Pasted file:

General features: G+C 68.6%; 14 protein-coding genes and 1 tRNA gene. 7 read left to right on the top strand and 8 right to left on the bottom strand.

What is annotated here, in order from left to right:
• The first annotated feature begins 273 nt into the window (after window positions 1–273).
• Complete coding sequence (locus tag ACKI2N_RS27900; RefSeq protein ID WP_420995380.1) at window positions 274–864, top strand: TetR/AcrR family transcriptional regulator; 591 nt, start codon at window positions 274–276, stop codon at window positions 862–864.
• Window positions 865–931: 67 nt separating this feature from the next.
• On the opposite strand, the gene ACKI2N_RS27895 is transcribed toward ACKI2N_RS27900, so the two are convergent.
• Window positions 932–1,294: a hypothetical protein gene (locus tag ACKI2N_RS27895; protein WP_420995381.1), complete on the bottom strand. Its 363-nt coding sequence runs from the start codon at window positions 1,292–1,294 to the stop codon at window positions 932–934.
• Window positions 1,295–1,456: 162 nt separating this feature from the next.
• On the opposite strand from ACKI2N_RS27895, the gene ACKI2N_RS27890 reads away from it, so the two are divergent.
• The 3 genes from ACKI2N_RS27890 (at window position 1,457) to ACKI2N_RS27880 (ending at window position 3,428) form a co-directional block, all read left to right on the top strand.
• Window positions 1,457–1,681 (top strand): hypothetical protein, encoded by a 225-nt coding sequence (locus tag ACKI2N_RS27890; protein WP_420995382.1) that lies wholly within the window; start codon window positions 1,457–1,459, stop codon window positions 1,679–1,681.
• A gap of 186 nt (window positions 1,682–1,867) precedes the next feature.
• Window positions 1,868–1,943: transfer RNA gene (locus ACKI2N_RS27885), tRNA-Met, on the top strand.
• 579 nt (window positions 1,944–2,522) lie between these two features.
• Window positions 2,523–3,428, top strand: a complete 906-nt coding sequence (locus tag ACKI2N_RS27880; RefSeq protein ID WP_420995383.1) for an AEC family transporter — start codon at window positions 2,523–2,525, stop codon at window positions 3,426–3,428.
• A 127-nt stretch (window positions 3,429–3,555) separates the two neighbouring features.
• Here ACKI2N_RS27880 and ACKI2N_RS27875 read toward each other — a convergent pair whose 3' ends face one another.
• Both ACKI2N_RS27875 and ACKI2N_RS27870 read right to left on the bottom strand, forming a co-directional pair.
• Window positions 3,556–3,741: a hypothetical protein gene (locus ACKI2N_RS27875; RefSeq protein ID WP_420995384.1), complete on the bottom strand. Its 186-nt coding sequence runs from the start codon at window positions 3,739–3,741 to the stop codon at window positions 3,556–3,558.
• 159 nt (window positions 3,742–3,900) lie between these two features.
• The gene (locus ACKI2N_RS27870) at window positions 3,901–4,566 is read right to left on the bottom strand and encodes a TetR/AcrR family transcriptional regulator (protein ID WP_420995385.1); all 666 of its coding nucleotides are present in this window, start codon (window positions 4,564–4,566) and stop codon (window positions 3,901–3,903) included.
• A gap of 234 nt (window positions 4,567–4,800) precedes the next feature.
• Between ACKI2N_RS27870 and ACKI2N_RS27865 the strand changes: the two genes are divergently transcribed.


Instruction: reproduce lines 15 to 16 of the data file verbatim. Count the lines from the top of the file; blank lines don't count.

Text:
• Window positions 2,523–3,428, top strand: a complete 906-nt coding sequence (locus tag ACKI2N_RS27880; RefSeq protein ID WP_420995383.1) for an AEC family transporter — start codon at window positions 2,523–2,525, stop codon at window positions 3,426–3,428.
• A 127-nt stretch (window positions 3,429–3,555) separates the two neighbouring features.